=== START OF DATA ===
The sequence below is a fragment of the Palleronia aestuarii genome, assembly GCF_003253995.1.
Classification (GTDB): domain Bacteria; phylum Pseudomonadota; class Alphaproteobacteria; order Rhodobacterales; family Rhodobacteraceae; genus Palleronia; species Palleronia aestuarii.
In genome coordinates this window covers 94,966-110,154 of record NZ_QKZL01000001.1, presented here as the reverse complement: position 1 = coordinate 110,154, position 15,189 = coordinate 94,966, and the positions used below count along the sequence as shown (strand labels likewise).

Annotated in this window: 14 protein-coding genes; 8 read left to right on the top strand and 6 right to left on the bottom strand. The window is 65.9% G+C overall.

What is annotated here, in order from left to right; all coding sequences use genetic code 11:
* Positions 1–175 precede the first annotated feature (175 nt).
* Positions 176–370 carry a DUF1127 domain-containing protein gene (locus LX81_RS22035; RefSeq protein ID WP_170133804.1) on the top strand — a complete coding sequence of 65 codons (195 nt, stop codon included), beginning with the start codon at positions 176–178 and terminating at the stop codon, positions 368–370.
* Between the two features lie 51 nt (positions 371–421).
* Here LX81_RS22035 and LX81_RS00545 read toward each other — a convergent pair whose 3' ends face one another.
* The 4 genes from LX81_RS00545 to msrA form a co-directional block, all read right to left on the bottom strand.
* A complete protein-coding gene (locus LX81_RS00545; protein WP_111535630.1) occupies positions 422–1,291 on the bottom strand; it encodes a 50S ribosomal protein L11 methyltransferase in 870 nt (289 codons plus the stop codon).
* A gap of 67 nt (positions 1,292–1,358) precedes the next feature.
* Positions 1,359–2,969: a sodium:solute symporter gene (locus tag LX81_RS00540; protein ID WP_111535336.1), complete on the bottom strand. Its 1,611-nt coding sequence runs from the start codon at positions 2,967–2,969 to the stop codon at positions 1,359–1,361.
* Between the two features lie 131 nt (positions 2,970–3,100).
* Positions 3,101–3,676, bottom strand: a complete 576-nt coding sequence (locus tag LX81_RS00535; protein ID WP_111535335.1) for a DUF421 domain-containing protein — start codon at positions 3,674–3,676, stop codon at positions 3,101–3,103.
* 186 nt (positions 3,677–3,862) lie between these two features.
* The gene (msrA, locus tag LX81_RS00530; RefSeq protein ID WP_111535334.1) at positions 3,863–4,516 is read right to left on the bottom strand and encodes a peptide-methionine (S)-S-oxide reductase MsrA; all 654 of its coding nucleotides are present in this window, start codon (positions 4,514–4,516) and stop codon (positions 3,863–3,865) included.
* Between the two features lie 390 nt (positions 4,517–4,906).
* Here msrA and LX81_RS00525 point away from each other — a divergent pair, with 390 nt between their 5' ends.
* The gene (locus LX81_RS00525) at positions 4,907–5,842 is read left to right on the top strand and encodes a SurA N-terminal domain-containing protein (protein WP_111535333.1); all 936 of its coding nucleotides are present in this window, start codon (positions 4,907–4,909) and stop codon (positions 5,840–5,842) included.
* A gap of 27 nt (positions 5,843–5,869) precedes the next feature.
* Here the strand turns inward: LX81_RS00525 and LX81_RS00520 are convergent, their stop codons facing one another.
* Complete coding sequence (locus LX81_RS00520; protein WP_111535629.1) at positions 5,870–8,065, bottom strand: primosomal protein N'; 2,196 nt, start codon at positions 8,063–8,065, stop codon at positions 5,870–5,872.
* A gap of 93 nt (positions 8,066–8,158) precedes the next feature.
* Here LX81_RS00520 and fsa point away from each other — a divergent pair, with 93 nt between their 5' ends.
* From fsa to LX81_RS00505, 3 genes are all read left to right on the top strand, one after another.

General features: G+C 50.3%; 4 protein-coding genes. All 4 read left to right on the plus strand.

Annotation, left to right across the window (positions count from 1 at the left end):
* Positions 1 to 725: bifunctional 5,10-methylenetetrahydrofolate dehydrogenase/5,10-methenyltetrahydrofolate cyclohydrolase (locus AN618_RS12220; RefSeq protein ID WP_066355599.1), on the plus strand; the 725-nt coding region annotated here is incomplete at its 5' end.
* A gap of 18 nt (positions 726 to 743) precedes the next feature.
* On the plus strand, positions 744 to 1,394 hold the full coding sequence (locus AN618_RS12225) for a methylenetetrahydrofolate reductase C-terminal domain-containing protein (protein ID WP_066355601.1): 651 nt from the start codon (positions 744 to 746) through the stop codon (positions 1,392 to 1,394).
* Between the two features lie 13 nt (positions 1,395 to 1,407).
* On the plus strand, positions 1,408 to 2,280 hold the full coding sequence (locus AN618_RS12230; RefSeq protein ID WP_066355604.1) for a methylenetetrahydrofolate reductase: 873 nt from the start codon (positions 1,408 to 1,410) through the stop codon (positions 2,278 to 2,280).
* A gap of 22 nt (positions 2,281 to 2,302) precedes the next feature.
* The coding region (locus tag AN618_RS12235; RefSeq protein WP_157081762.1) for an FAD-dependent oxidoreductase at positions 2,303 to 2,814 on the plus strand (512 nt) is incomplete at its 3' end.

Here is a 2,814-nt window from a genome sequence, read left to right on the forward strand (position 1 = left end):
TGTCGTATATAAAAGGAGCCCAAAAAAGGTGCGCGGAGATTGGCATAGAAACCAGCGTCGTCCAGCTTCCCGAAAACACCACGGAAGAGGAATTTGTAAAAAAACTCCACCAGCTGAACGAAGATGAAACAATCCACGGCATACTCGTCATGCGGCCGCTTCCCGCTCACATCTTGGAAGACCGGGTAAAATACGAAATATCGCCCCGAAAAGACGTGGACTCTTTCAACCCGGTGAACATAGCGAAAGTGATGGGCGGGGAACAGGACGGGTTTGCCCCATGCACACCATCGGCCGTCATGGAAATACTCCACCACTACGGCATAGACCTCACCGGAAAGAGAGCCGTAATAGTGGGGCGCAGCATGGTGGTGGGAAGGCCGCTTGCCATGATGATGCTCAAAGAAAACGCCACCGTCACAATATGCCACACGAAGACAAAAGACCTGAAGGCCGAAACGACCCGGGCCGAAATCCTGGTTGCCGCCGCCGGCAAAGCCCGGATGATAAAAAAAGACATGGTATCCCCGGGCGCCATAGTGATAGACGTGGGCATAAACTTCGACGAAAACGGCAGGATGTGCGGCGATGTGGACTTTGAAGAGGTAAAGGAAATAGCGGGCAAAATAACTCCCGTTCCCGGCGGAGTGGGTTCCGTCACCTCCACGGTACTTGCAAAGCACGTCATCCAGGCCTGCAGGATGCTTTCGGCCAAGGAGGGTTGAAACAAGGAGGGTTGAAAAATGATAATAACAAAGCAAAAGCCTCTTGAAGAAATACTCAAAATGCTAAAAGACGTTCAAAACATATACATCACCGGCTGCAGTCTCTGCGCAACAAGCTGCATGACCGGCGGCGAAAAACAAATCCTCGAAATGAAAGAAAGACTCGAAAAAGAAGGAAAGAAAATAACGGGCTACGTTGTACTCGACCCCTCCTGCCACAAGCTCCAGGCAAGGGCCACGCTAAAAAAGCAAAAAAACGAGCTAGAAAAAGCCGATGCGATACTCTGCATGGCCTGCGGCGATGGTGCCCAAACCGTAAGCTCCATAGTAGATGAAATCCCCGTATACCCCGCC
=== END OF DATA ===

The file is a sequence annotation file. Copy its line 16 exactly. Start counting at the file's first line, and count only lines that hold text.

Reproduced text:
* 186 nt (positions 3,677–3,862) lie between these two features.